Despite that pox-on-the-politicos rhetoric, Perdue has played nice since arriving in Washington. “I decided not to come up here and blow the place up because I thought I would get marginalized very quickly,” Perdue says. To get a good deal, he continues, you have to work “within the lines,” which certainly sounds contrary to his overall shtick but has allowed him to wield abnormal influence for a district newbie. Sure, Perdue’s seat on the Budget Committee doesn’t control the federal purse strings the way Appropriations does, but it gives him a national platform to rage against an impending fiscal crisis that’s become a popular rallying call for conservative inheritors of the tea party movement. “He understands better than most that in order to fix our country’s fiscal dysfunction, we must unstick the current budget process,” says Senate Budget Committee chairman Mike Enzi.

Perdue is also a member of the Agriculture, Nutrition and Forestry Committee and an ally of the Farm Bureau, where he can give his own twist on the anti-regulation routine while directly overseeing the Environmental Protection Agency, another favorite whipping boy of the right. And should Clinton become president as polls predict, the Foreign Relations Committee member’s ongoing assessment into the practices of the State Department — which will include Clinton’s time there — could give Perdue a platform from which to lob politically advantageous grenades His assignments position him well to enter a broader spotlight as a conservative leader, says Weathers, who adds, “His leadership in taking on the EPA, State Department and budget are all issues that Republicans can rally behind.”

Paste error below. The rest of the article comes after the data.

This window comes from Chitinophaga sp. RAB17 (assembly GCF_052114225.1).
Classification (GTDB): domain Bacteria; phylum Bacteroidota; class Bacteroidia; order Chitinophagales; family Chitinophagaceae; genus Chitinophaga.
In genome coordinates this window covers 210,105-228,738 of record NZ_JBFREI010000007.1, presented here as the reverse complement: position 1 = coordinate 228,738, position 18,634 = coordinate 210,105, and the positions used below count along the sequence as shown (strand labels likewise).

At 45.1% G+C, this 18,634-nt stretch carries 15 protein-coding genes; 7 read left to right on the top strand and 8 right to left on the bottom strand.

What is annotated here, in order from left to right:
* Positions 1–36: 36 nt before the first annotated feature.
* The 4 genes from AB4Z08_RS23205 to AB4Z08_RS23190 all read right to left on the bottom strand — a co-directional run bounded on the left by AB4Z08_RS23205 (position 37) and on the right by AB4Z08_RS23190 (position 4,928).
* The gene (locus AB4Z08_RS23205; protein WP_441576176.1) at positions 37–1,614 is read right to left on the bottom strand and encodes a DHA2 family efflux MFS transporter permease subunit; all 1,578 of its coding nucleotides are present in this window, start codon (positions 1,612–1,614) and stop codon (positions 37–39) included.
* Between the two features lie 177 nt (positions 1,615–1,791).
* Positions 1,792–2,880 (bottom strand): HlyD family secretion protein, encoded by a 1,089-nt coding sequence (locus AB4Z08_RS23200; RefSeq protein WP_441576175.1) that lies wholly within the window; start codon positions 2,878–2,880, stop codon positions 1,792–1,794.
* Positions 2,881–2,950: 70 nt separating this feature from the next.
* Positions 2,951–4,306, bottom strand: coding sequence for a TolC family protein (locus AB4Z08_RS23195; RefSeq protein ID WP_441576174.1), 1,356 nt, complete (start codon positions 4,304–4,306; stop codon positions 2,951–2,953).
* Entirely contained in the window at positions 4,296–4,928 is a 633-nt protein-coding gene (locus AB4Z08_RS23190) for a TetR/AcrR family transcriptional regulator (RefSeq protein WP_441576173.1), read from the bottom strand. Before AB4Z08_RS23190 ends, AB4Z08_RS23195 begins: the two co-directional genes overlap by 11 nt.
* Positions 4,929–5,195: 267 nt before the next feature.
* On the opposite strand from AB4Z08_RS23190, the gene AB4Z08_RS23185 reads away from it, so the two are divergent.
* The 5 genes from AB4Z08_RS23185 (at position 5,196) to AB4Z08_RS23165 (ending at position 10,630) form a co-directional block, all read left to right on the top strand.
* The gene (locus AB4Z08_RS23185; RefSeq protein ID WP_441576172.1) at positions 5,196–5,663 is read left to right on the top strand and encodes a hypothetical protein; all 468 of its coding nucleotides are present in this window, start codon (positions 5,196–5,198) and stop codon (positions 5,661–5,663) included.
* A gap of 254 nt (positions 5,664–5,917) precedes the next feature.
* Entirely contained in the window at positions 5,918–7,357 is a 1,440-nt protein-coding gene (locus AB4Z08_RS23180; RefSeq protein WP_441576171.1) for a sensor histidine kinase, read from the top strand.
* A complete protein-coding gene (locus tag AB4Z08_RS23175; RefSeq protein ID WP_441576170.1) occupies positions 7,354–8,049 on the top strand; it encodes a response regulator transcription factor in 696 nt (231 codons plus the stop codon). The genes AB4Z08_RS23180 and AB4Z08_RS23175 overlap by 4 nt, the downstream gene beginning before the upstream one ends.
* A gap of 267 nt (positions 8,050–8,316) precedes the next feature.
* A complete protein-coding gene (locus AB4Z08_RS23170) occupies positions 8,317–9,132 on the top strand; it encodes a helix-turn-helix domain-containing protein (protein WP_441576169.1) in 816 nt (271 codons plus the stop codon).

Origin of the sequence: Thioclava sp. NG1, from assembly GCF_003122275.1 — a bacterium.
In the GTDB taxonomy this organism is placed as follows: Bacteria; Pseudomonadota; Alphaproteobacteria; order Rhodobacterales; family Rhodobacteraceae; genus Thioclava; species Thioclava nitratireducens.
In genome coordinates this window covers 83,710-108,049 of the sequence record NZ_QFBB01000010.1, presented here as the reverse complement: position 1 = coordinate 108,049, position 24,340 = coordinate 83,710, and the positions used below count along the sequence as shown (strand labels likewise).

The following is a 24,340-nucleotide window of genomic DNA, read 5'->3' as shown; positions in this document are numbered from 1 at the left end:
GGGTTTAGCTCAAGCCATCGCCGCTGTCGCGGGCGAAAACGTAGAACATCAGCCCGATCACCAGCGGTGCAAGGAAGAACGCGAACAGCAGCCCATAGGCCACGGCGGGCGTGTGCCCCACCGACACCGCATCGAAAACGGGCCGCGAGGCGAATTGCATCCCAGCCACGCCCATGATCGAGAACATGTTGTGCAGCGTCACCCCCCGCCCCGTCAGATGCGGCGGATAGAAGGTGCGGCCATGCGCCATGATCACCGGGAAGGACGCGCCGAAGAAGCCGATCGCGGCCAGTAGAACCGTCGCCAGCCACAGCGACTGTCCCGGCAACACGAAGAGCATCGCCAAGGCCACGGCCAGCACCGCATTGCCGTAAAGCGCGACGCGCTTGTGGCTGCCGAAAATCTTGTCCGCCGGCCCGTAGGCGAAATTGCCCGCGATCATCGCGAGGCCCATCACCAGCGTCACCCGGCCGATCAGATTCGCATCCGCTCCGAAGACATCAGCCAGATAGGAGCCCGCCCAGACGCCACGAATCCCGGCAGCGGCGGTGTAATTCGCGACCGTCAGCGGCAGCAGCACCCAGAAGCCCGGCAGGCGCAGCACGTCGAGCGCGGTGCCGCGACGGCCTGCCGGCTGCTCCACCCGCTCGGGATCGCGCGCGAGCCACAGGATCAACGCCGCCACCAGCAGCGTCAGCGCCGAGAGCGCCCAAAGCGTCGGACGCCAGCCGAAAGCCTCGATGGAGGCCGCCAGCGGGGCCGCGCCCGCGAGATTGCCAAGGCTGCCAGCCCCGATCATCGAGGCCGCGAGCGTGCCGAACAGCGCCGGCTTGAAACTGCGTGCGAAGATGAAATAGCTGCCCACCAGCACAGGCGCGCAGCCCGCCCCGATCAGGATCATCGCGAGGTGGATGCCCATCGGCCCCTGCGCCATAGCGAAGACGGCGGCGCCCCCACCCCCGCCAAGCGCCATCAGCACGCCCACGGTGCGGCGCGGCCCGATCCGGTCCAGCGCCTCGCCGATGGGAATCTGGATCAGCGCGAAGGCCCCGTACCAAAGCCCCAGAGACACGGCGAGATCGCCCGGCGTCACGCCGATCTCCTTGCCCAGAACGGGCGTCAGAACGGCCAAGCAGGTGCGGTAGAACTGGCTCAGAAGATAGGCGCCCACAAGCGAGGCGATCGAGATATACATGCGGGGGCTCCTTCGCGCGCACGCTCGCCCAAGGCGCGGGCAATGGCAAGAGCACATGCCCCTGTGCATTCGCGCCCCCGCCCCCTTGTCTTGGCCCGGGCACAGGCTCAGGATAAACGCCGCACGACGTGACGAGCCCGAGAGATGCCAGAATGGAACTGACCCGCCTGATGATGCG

All the while, Perdue has had to balance getting things done like an insider while upholding his promise to be an outsider. “I have this ability, because I’ve been on the outside, to look at what we’re doing, and see it through this lens,” he argues. That’s thanks, in part, to his experience making business deals overseas. Yet some ardent Trump supporters could argue that Perdue has made a career supporting and benefiting from the kind of trade agreements that Trump himself would have opposed. Perdue voted with other senators to give President Obama fast-track authority to negotiate the Trans-Pacific Partnership, though Perdue could still later turn down the deal if it was a bad one. “I hear Trump saying it’s really about a level playing field; that’s what I’ve been saying for 35 to 40 years,” he says. Democrats will likely hit him with the same criticisms they used in his Senate race, including a gender pay discrimination lawsuit and a 2005 deposition in which he said he had spent “most of my career” outsourcing — a comment that Perdue’s staff says specifically referred to outsourcing manufacturing materials, not jobs.